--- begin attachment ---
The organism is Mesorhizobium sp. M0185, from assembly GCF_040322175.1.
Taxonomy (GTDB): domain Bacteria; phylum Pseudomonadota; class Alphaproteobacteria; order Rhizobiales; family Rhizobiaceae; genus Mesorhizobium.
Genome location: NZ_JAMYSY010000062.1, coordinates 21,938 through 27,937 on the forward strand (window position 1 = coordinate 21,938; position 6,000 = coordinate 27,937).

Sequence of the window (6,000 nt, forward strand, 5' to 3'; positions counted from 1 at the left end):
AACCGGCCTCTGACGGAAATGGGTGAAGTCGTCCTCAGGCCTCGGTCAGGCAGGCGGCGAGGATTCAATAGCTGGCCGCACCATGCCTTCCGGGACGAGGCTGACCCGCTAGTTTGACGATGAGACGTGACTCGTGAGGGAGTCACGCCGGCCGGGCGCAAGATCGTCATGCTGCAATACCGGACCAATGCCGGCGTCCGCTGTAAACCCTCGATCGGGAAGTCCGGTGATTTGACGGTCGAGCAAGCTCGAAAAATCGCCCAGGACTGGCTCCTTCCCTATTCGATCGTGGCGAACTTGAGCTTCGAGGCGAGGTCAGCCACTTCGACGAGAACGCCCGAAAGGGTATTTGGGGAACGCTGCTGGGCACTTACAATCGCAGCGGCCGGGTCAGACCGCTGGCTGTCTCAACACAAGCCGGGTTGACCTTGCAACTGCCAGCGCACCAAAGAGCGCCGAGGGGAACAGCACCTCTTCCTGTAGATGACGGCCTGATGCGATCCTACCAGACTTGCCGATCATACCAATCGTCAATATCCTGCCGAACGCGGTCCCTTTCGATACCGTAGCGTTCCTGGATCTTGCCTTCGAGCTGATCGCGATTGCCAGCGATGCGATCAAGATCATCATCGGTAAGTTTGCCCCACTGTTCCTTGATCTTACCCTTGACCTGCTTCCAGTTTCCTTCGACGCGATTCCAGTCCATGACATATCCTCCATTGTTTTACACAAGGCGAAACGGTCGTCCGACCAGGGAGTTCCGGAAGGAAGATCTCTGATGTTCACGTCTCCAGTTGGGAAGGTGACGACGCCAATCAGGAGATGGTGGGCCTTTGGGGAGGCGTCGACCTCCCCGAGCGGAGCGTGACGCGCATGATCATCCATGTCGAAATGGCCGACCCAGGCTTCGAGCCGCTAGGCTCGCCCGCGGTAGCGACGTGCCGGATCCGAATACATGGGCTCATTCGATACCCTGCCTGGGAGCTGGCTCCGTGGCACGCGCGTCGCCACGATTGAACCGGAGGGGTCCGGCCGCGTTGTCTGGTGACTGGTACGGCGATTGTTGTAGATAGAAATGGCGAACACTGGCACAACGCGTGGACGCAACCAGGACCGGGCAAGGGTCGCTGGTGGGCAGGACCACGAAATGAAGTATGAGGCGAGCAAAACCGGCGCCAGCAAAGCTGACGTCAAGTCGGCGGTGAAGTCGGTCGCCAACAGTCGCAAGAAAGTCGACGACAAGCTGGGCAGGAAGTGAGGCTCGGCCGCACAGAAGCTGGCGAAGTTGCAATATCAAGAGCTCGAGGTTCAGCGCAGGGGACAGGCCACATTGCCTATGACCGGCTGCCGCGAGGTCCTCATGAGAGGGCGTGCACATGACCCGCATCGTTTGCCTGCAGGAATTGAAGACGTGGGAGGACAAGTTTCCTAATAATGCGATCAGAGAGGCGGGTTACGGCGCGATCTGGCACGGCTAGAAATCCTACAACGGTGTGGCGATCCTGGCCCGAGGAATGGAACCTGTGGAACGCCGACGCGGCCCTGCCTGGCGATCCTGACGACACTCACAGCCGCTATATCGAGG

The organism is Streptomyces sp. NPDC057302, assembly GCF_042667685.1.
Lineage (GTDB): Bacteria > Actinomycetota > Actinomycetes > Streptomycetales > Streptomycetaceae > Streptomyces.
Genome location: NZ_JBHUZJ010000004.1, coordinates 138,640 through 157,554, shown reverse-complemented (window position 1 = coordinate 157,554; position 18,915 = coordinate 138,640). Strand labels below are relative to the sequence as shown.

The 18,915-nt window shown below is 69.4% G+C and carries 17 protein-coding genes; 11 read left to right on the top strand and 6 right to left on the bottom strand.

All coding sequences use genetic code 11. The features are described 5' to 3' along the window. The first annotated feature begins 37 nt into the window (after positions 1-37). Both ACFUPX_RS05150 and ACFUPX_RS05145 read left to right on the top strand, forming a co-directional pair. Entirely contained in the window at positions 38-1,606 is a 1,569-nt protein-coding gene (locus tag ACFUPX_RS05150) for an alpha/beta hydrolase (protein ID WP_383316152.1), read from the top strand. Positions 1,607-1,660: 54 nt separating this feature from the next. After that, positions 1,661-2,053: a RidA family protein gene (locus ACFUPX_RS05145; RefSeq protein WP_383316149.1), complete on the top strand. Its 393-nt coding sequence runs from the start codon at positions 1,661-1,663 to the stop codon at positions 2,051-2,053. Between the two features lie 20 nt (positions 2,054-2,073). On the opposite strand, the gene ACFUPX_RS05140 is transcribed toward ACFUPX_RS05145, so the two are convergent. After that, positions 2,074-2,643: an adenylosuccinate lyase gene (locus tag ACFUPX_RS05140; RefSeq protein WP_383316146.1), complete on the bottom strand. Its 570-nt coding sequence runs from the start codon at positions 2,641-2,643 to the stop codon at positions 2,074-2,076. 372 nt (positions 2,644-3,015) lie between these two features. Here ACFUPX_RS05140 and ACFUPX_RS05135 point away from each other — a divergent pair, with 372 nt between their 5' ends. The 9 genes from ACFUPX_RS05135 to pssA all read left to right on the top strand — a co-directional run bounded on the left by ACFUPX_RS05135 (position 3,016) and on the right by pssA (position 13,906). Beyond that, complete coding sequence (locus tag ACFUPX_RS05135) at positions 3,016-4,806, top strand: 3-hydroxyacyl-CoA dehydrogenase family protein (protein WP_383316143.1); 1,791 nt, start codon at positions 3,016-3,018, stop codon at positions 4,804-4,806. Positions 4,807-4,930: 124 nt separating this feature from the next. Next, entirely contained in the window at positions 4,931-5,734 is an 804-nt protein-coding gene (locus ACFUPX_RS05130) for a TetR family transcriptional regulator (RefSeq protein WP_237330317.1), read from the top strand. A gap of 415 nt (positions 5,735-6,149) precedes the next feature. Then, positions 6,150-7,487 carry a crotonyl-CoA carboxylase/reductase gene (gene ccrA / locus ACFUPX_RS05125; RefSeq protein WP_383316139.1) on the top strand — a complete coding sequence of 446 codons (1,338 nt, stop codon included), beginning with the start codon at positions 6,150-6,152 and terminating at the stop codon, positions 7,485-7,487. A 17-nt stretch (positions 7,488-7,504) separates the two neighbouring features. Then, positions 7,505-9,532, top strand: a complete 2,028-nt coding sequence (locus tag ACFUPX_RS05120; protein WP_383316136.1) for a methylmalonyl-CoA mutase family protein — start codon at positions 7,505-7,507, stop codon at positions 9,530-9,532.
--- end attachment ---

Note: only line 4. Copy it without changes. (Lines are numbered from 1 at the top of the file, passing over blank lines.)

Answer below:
Sequence of the window (6,000 nt, forward strand, 5' to 3'; positions counted from 1 at the left end):